I have always been proud to be from a coal state. Half of the United States' electricity comes from coal. Energy from coal is cheap and affordable, lowering America's electric bills and allowing us to have extra money in our pockets during this tough economic time. The future of coal lies in clean coal. With the advancement of new technologies, the process of converting coal to energy not only becomes cleaner and keeps Americans' utility bills affordable, but also creates jobs at the same time.
Last week, the Senate debated the "endangerment finding" by the Environmental Protection Agency (EPA) in regards to greenhouse gas emissions. In December 2009, the EPA declared that greenhouse gases, including carbon dioxide, are pollutants dangerous to the public's health. This ruling by the EPA is no more than a backdoor attempt to enforce a national energy policy that would be a job killer. A resolution I cosponsored, Senate Joint Resolution 26, introduced by Senator Lisa Murkowski (R-AK) earlier this year, is a formal resolution of disapproval to stop the EPA from regulating greenhouse gas emissions under the Clean Air Act. Unfortunately, the other side prevailed last week in their opposition and voted against proceeding with the resolution.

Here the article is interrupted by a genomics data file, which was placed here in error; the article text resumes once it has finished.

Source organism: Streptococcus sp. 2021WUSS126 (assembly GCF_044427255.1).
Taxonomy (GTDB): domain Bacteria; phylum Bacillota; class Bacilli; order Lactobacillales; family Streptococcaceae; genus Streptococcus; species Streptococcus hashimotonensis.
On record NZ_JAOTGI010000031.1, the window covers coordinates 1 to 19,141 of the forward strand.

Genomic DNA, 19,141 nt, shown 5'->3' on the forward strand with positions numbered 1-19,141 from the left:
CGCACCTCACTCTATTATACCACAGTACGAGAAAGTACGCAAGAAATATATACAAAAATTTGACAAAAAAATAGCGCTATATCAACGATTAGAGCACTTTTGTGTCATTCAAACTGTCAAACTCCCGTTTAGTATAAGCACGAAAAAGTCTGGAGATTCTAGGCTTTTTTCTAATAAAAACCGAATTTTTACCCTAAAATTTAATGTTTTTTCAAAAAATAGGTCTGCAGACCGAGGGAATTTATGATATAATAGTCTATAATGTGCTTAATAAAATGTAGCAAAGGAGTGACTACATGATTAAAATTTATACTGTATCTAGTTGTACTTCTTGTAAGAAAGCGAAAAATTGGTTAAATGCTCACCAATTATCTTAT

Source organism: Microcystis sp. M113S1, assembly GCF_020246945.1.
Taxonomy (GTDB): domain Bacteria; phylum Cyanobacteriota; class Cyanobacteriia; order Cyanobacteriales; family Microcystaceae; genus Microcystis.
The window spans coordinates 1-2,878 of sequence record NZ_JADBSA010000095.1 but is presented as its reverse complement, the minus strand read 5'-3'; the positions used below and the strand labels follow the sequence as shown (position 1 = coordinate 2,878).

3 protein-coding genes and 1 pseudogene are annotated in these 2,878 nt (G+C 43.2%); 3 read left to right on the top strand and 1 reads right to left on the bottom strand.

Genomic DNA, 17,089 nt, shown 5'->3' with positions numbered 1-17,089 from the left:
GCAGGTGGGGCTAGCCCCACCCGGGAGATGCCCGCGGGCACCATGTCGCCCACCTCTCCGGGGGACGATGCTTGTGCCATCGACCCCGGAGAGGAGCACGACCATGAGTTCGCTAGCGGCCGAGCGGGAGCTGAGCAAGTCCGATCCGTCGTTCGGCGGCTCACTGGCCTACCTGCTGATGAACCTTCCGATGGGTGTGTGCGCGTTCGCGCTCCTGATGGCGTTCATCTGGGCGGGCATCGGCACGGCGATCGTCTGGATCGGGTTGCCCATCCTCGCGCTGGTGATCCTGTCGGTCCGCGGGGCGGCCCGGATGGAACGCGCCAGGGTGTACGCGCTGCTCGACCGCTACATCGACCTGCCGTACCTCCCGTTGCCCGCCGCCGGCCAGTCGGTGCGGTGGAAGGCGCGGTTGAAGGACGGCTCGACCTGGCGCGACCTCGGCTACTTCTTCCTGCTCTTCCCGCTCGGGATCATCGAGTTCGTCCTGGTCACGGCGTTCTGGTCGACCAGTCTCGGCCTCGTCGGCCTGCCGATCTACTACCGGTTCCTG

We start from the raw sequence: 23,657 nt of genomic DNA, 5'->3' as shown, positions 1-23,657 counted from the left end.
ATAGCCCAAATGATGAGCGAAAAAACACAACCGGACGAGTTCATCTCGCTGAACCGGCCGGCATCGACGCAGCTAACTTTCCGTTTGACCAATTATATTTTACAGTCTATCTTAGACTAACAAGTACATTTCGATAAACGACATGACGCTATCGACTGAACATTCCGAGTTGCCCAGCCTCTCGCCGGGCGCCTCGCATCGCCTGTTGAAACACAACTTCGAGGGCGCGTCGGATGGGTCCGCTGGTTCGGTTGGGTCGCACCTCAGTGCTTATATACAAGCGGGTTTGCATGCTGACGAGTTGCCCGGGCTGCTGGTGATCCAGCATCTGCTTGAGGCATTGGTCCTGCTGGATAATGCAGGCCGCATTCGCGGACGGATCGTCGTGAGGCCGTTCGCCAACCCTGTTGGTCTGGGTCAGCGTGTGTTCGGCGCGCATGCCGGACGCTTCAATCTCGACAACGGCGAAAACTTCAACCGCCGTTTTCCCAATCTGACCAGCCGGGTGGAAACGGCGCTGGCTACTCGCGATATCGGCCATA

In addition, I recently offered an amendment to restore the coal-to-liquids portion of the alternative fuel tax credit. This is the only portion in the alternative fuel credit that requires reduced emissions. Despite this, the leadership in the House of Representatives stripped it from the package of extensions of expired provisions that Congress is currently debating. My amendment, cosponsored by Senator Rockefeller (D-WV), provides a significant incentive for developing clean coal technology that the United States needs for a secure energy supply and does not cost any taxpayer dollars.